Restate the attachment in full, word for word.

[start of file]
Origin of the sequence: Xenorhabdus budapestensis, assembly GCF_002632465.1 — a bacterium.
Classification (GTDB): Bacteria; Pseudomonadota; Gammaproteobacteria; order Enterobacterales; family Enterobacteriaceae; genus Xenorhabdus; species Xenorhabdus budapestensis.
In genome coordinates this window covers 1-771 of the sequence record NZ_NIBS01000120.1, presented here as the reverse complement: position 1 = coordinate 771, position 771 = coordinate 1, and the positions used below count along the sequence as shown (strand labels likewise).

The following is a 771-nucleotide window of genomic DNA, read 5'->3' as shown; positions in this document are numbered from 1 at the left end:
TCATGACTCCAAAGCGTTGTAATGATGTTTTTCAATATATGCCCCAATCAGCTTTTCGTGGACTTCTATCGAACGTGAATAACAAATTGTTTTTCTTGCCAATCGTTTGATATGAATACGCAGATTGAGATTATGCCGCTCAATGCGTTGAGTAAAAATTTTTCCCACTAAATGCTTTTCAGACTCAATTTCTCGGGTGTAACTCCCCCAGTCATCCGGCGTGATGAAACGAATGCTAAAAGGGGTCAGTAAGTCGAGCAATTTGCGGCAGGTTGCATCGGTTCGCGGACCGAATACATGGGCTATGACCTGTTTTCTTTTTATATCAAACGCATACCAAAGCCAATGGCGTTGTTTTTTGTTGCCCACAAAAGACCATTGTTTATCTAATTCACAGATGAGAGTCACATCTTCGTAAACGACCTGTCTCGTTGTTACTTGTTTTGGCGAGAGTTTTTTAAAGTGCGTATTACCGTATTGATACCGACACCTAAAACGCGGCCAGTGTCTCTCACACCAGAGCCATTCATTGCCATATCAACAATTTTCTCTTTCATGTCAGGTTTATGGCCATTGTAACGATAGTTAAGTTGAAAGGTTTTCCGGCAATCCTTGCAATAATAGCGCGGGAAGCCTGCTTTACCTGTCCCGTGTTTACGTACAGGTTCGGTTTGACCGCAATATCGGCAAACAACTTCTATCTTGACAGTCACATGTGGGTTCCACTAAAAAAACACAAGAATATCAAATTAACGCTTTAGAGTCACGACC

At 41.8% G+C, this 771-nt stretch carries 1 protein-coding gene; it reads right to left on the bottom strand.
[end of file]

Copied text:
Origin of the sequence: Xenorhabdus budapestensis, assembly GCF_002632465.1 — a bacterium.
Classification (GTDB): Bacteria; Pseudomonadota; Gammaproteobacteria; order Enterobacterales; family Enterobacteriaceae; genus Xenorhabdus; species Xenorhabdus budapestensis.
In genome coordinates this window covers 1-771 of the sequence record NZ_NIBS01000120.1, presented here as the reverse complement: position 1 = coordinate 771, position 771 = coordinate 1, and the positions used below count along the sequence as shown (strand labels likewise).

The following is a 771-nucleotide window of genomic DNA, read 5'->3' as shown; positions in this document are numbered from 1 at the left end:
TCATGACTCCAAAGCGTTGTAATGATGTTTTTCAATATATGCCCCAATCAGCTTTTCGTGGACTTCTATCGAACGTGAATAACAAATTGTTTTTCTTGCCAATCGTTTGATATGAATACGCAGATTGAGATTATGCCGCTCAATGCGTTGAGTAAAAATTTTTCCCACTAAATGCTTTTCAGACTCAATTTCTCGGGTGTAACTCCCCCAGTCATCCGGCGTGATGAAACGAATGCTAAAAGGGGTCAGTAAGTCGAGCAATTTGCGGCAGGTTGCATCGGTTCGCGGACCGAATACATGGGCTATGACCTGTTTTCTTTTTATATCAAACGCATACCAAAGCCAATGGCGTTGTTTTTTGTTGCCCACAAAAGACCATTGTTTATCTAATTCACAGATGAGAGTCACATCTTCGTAAACGACCTGTCTCGTTGTTACTTGTTTTGGCGAGAGTTTTTTAAAGTGCGTATTACCGTATTGATACCGACACCTAAAACGCGGCCAGTGTCTCTCACACCAGAGCCATTCATTGCCATATCAACAATTTTCTCTTTCATGTCAGGTTTATGGCCATTGTAACGATAGTTAAGTTGAAAGGTTTTCCGGCAATCCTTGCAATAATAGCGCGGGAAGCCTGCTTTACCTGTCCCGTGTTTACGTACAGGTTCGGTTTGACCGCAATATCGGCAAACAACTTCTATCTTGACAGTCACATGTGGGTTCCACTAAAAAAACACAAGAATATCAAATTAACGCTTTAGAGTCACGACC

At 41.8% G+C, this 771-nt stretch carries 1 protein-coding gene; it reads right to left on the bottom strand.